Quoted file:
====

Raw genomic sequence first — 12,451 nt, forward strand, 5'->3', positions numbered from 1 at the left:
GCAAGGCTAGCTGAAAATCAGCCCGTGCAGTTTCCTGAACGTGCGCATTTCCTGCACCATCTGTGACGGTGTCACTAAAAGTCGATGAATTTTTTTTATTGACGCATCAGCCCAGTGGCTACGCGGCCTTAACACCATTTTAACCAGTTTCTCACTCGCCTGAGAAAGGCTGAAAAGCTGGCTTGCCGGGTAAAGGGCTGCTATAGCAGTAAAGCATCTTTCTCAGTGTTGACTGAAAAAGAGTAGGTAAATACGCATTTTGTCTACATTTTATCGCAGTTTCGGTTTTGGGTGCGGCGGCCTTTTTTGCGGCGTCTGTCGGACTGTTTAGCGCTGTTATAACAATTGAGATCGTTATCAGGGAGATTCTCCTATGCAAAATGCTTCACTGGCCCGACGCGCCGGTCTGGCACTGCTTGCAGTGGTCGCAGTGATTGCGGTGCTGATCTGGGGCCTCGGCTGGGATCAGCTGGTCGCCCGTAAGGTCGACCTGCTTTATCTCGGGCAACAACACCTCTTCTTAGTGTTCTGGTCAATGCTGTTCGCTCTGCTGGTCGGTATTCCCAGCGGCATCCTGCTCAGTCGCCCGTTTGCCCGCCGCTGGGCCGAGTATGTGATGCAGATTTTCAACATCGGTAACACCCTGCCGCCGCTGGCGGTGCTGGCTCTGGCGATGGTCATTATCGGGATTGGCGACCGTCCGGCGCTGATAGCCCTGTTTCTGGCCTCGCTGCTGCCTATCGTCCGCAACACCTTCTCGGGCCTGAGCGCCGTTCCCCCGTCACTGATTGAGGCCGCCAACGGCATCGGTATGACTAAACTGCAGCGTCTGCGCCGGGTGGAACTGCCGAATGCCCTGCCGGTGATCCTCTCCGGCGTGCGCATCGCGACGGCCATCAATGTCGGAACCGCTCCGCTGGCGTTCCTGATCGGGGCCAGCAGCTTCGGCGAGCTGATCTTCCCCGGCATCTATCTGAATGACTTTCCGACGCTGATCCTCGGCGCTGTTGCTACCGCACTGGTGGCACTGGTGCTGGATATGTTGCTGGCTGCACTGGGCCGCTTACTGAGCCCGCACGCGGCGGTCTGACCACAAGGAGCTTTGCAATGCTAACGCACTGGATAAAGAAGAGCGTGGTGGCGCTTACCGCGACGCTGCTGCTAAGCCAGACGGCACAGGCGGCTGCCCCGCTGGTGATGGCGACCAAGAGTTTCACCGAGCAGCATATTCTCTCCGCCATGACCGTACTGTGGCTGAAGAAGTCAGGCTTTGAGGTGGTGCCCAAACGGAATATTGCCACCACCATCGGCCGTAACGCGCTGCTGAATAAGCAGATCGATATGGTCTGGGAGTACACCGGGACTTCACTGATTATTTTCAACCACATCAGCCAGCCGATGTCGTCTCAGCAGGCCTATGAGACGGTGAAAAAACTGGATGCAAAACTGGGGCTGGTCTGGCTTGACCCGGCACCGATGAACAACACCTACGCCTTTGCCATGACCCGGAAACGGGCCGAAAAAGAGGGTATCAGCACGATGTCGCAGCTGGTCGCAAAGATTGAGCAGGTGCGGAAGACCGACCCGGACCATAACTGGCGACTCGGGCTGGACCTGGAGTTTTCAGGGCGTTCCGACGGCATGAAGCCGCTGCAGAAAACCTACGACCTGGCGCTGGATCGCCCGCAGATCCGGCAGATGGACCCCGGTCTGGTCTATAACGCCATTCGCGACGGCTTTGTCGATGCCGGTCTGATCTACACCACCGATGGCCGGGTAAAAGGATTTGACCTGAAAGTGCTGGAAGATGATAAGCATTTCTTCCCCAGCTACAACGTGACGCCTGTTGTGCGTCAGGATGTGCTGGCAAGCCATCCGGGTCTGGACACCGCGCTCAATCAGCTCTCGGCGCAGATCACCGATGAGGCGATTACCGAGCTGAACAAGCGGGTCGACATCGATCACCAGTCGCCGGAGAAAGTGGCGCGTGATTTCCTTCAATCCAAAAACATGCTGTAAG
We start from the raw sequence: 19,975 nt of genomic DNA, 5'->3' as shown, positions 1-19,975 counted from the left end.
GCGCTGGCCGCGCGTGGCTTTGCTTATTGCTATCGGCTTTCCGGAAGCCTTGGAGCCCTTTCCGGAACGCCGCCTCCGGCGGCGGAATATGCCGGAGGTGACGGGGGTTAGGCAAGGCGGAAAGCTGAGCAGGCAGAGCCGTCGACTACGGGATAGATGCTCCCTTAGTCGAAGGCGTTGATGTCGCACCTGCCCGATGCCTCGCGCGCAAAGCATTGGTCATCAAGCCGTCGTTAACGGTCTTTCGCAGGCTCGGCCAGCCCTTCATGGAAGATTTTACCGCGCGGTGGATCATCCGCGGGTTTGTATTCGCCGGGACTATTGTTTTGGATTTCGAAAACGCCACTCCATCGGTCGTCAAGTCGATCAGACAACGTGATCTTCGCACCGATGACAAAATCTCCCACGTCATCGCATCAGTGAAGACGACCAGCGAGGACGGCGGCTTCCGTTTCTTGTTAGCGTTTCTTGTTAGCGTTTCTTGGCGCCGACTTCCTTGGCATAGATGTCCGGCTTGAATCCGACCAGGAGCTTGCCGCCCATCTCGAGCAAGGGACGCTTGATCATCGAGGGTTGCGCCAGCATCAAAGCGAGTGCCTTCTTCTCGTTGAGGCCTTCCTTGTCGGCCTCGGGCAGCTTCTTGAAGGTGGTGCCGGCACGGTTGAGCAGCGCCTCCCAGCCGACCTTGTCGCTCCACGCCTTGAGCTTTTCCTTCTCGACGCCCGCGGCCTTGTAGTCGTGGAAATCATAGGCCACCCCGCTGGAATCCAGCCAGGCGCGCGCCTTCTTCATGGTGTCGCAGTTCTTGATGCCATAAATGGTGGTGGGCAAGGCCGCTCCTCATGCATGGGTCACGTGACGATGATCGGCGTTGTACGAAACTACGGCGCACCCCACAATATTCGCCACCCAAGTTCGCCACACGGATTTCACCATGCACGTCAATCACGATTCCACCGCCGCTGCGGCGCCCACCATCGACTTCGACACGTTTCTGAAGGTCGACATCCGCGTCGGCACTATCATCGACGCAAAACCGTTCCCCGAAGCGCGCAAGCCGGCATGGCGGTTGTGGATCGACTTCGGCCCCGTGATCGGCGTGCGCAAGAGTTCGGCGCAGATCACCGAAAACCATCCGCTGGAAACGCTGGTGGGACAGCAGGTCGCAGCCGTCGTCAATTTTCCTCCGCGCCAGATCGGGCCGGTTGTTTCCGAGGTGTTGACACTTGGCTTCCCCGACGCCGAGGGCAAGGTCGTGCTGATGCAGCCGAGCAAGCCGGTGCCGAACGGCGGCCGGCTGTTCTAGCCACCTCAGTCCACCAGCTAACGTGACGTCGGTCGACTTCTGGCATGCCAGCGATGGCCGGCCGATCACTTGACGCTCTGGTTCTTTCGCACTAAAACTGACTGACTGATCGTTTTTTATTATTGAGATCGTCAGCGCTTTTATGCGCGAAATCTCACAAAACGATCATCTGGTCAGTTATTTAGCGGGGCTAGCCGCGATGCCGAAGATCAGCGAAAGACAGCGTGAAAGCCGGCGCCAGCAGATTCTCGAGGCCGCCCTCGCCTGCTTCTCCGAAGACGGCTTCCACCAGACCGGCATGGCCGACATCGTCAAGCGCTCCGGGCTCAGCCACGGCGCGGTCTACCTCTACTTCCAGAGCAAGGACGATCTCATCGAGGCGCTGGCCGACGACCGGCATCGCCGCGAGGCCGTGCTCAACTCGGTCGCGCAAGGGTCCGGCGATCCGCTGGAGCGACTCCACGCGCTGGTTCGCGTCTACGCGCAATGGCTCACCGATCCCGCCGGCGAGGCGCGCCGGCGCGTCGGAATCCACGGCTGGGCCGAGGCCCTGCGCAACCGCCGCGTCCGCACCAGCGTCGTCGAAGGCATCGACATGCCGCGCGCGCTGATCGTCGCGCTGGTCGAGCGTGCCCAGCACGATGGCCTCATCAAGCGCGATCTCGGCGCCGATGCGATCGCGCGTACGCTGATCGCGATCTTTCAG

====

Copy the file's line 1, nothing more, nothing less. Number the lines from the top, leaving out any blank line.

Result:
Raw genomic sequence first — 12,451 nt, forward strand, 5'->3', positions numbered from 1 at the left: